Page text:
Origin of the name EDIULF.
Etymology of the
Meaning of the baby name EDIULF.
Teutonic. Cognate with Old Norse Audúlfr
(q.v.), meaning "rich wolf." The Anglo-Saxon form is Eadwulf.
... Amongst the Amalungs occur
many names compounded with vulf, which reminds us of their
side-branch, the Wülfings; if it be not too bold, I would even connect
Isarna (Goth. Eisarna) with Isangrim. To me the four sons of
Achiulf seem worthy of particular notice: Ansila,
and Hermenrich. Of the last we have just spoken, and Ansila means
the divine; our present concern is with Ediulf and Vuldulf. I find
that Jornandes, cap. 54, ascribes to the Scyrians also two heroes Edica
and Vulf; the Rugian Odoacer has a father Eticho and a brother
and the legend on the origin of the Welfs has the proper names Isenbart,
Irmentrud, Welf and Etico constantly recurring. Now, welf is
strictly catulus (huelf, whelp, ON. hvelpr), and distinct from wolf;
natural history tells us of several strong courageous animals that are
brought into the world blind; the Langobardic and Swabian genealogies
play upon dogs and wolves being exposed; and as Odoacer, Otacher (a
thing that has never till now been accounted for) is in some versions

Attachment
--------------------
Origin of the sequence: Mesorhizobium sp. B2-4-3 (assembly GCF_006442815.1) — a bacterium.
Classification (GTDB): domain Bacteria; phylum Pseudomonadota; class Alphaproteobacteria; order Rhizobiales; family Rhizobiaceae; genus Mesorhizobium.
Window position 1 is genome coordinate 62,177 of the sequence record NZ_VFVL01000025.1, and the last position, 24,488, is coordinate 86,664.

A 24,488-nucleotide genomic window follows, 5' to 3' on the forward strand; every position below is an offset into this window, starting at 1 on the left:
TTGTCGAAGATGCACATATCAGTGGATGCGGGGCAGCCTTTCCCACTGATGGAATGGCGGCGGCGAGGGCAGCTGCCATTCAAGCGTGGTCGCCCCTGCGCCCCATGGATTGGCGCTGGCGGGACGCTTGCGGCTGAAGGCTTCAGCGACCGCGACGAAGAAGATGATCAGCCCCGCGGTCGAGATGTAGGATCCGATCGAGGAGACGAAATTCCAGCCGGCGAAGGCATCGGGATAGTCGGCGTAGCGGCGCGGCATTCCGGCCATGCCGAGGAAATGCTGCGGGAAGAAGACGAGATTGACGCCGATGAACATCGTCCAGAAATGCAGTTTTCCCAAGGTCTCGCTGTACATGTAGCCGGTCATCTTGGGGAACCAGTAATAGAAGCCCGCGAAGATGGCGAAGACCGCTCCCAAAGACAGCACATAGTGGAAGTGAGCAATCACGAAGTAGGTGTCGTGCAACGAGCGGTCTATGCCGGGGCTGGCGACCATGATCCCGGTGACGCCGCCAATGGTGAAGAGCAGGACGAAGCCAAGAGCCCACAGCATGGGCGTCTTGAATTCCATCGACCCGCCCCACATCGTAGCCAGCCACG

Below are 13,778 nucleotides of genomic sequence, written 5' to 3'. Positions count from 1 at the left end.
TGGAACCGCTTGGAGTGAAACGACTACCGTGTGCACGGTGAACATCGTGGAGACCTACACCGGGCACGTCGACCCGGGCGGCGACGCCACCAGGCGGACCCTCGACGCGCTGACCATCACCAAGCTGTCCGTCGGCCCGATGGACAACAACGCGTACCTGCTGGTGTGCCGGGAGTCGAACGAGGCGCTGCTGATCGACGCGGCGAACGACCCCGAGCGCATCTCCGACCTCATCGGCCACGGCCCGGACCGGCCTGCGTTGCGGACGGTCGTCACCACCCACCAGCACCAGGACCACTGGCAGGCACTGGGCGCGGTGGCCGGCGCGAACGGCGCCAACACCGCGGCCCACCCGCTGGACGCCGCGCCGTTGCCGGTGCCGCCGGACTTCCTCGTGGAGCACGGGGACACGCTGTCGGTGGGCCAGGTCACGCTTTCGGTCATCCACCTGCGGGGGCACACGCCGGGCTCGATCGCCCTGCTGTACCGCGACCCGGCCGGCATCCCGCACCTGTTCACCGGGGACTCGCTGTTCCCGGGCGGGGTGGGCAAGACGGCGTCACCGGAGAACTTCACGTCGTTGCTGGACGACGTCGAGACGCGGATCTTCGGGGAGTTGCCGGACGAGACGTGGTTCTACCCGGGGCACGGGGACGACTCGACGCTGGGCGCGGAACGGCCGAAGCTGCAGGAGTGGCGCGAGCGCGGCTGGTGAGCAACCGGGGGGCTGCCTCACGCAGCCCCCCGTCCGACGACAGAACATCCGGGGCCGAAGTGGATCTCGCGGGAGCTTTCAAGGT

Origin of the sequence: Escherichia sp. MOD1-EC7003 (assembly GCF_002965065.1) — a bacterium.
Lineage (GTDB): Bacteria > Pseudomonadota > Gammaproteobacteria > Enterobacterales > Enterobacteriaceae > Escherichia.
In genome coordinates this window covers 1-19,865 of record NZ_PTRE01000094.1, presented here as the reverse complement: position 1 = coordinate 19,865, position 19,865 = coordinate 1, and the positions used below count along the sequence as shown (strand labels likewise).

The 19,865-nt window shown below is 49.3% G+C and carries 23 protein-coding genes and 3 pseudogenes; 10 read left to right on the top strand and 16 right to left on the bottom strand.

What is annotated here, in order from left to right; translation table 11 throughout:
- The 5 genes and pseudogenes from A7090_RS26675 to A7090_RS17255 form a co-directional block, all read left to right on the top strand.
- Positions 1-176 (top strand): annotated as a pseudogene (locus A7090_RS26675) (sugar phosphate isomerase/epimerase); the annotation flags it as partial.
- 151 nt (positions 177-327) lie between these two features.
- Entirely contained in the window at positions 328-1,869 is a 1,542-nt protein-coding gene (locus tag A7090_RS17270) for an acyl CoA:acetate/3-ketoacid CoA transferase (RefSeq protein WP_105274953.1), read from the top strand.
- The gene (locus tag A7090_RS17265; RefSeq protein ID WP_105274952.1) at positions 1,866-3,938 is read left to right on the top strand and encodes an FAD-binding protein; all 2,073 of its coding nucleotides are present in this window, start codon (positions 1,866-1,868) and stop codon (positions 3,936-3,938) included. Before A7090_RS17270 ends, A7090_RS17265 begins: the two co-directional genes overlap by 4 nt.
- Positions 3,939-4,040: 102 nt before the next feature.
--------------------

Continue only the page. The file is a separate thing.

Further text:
called Sipicho, ON. Bicki, and this means dog (bitch), I suspect a
similar meaning in Edica, Eticho, Ediulf, Odacar, which probably affords
a solution of the fable about the "blind Schwaben and Hessen":
their lineage goes back to the blind Welfs. In the genealogy Ediulf
is described as brother to Ermenrich, in later sagas Bicki is counsellor
to Iörmunrekr; the Hildebrandslied has but too little to say of
Otacher. Then Vuldulf also (perhaps Vuldr-ulf) will signfiy a
glorious beaming wolf (see Suppl.).—As Siegfried eclipsed all other
Welisungs, so did Dieterich all the Amalungs; and where the epos sets
them one against the other, each stands in his might, unconquered,
unapproachable... (Teutonic Mythology, Grimm-Stallybrass, 1880).